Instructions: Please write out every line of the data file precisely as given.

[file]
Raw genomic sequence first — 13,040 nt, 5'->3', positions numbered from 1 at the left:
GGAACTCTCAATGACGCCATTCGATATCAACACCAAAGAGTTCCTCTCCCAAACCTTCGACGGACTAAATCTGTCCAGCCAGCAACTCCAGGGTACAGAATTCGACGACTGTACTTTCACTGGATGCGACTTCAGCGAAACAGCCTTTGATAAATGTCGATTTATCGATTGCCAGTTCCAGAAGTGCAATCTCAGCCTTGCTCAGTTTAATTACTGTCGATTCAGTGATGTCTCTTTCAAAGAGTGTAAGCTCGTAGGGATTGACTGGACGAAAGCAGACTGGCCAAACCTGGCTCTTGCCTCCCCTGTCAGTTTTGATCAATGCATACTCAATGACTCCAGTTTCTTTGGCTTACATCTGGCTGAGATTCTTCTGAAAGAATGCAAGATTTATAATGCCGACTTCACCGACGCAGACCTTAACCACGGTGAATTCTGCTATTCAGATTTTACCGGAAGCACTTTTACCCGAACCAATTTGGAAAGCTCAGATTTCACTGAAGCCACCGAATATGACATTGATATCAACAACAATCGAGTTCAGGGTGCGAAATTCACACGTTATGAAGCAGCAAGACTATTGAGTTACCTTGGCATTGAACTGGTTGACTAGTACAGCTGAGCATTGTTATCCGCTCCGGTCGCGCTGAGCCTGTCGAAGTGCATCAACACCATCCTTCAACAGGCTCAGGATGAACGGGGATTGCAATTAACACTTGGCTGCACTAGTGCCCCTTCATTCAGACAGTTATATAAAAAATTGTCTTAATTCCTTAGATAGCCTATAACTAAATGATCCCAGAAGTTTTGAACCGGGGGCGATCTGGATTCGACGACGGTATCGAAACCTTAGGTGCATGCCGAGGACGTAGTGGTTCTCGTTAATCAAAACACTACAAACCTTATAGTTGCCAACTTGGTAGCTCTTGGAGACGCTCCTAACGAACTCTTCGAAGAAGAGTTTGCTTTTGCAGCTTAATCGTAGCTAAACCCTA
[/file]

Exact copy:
Raw genomic sequence first — 13,040 nt, 5'->3', positions numbered from 1 at the left:
GGAACTCTCAATGACGCCATTCGATATCAACACCAAAGAGTTCCTCTCCCAAACCTTCGACGGACTAAATCTGTCCAGCCAGCAACTCCAGGGTACAGAATTCGACGACTGTACTTTCACTGGATGCGACTTCAGCGAAACAGCCTTTGATAAATGTCGATTTATCGATTGCCAGTTCCAGAAGTGCAATCTCAGCCTTGCTCAGTTTAATTACTGTCGATTCAGTGATGTCTCTTTCAAAGAGTGTAAGCTCGTAGGGATTGACTGGACGAAAGCAGACTGGCCAAACCTGGCTCTTGCCTCCCCTGTCAGTTTTGATCAATGCATACTCAATGACTCCAGTTTCTTTGGCTTACATCTGGCTGAGATTCTTCTGAAAGAATGCAAGATTTATAATGCCGACTTCACCGACGCAGACCTTAACCACGGTGAATTCTGCTATTCAGATTTTACCGGAAGCACTTTTACCCGAACCAATTTGGAAAGCTCAGATTTCACTGAAGCCACCGAATATGACATTGATATCAACAACAATCGAGTTCAGGGTGCGAAATTCACACGTTATGAAGCAGCAAGACTATTGAGTTACCTTGGCATTGAACTGGTTGACTAGTACAGCTGAGCATTGTTATCCGCTCCGGTCGCGCTGAGCCTGTCGAAGTGCATCAACACCATCCTTCAACAGGCTCAGGATGAACGGGGATTGCAATTAACACTTGGCTGCACTAGTGCCCCTTCATTCAGACAGTTATATAAAAAATTGTCTTAATTCCTTAGATAGCCTATAACTAAATGATCCCAGAAGTTTTGAACCGGGGGCGATCTGGATTCGACGACGGTATCGAAACCTTAGGTGCATGCCGAGGACGTAGTGGTTCTCGTTAATCAAAACACTACAAACCTTATAGTTGCCAACTTGGTAGCTCTTGGAGACGCTCCTAACGAACTCTTCGAAGAAGAGTTTGCTTTTGCAGCTTAATCGTAGCTAAACCCTA